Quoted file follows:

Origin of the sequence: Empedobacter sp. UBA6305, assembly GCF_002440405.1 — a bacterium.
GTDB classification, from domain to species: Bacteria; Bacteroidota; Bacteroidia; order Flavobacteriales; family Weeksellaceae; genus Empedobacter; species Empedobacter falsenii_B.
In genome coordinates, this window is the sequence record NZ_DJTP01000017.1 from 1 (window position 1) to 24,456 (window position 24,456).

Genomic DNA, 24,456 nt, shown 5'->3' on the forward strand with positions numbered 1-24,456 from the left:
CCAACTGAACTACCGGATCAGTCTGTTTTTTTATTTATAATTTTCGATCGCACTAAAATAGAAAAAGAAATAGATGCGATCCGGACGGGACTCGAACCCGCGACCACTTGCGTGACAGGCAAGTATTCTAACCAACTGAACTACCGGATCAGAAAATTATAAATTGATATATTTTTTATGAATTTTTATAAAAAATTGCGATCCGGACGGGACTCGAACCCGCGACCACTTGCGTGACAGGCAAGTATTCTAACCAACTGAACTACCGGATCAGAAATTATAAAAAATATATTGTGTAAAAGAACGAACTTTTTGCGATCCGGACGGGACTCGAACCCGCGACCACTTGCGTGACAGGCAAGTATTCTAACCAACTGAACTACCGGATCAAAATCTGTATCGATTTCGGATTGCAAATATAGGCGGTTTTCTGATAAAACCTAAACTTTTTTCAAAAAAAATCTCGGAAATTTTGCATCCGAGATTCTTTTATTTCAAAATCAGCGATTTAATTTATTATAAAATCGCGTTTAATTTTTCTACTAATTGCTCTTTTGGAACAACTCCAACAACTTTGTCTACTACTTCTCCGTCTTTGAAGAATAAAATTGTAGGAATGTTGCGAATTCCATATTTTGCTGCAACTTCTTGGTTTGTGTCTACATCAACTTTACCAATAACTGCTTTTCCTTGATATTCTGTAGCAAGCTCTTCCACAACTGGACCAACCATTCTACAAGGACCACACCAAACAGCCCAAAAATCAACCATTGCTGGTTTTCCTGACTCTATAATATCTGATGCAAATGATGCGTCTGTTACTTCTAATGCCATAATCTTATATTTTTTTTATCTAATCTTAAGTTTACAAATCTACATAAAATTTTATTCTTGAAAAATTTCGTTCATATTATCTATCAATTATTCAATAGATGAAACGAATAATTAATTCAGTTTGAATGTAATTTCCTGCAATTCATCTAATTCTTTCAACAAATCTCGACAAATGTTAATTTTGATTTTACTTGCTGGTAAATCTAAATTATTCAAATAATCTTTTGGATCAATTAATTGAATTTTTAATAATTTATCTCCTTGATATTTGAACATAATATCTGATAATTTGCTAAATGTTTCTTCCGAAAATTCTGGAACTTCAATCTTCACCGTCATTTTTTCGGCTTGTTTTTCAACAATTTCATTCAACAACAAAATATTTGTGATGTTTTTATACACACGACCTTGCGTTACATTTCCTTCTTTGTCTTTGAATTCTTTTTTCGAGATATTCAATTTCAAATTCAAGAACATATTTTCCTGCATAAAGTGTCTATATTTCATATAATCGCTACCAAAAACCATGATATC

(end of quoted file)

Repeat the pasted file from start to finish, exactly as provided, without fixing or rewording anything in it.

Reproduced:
Origin of the sequence: Empedobacter sp. UBA6305, assembly GCF_002440405.1 — a bacterium.
GTDB classification, from domain to species: Bacteria; Bacteroidota; Bacteroidia; order Flavobacteriales; family Weeksellaceae; genus Empedobacter; species Empedobacter falsenii_B.
In genome coordinates, this window is the sequence record NZ_DJTP01000017.1 from 1 (window position 1) to 24,456 (window position 24,456).

Genomic DNA, 24,456 nt, shown 5'->3' on the forward strand with positions numbered 1-24,456 from the left:
CCAACTGAACTACCGGATCAGTCTGTTTTTTTATTTATAATTTTCGATCGCACTAAAATAGAAAAAGAAATAGATGCGATCCGGACGGGACTCGAACCCGCGACCACTTGCGTGACAGGCAAGTATTCTAACCAACTGAACTACCGGATCAGAAAATTATAAATTGATATATTTTTTATGAATTTTTATAAAAAATTGCGATCCGGACGGGACTCGAACCCGCGACCACTTGCGTGACAGGCAAGTATTCTAACCAACTGAACTACCGGATCAGAAATTATAAAAAATATATTGTGTAAAAGAACGAACTTTTTGCGATCCGGACGGGACTCGAACCCGCGACCACTTGCGTGACAGGCAAGTATTCTAACCAACTGAACTACCGGATCAAAATCTGTATCGATTTCGGATTGCAAATATAGGCGGTTTTCTGATAAAACCTAAACTTTTTTCAAAAAAAATCTCGGAAATTTTGCATCCGAGATTCTTTTATTTCAAAATCAGCGATTTAATTTATTATAAAATCGCGTTTAATTTTTCTACTAATTGCTCTTTTGGAACAACTCCAACAACTTTGTCTACTACTTCTCCGTCTTTGAAGAATAAAATTGTAGGAATGTTGCGAATTCCATATTTTGCTGCAACTTCTTGGTTTGTGTCTACATCAACTTTACCAATAACTGCTTTTCCTTGATATTCTGTAGCAAGCTCTTCCACAACTGGACCAACCATTCTACAAGGACCACACCAAACAGCCCAAAAATCAACCATTGCTGGTTTTCCTGACTCTATAATATCTGATGCAAATGATGCGTCTGTTACTTCTAATGCCATAATCTTATATTTTTTTTATCTAATCTTAAGTTTACAAATCTACATAAAATTTTATTCTTGAAAAATTTCGTTCATATTATCTATCAATTATTCAATAGATGAAACGAATAATTAATTCAGTTTGAATGTAATTTCCTGCAATTCATCTAATTCTTTCAACAAATCTCGACAAATGTTAATTTTGATTTTACTTGCTGGTAAATCTAAATTATTCAAATAATCTTTTGGATCAATTAATTGAATTTTTAATAATTTATCTCCTTGATATTTGAACATAATATCTGATAATTTGCTAAATGTTTCTTCCGAAAATTCTGGAACTTCAATCTTCACCGTCATTTTTTCGGCTTGTTTTTCAACAATTTCATTCAACAACAAAATATTTGTGATGTTTTTATACACACGACCTTGCGTTACATTTCCTTCTTTGTCTTTGAATTCTTTTTTCGAGATATTCAATTTCAAATTCAAGAACATATTTTCCTGCATAAAGTGTCTATATTTCATATAATCGCTACCAAAAACCATGATATC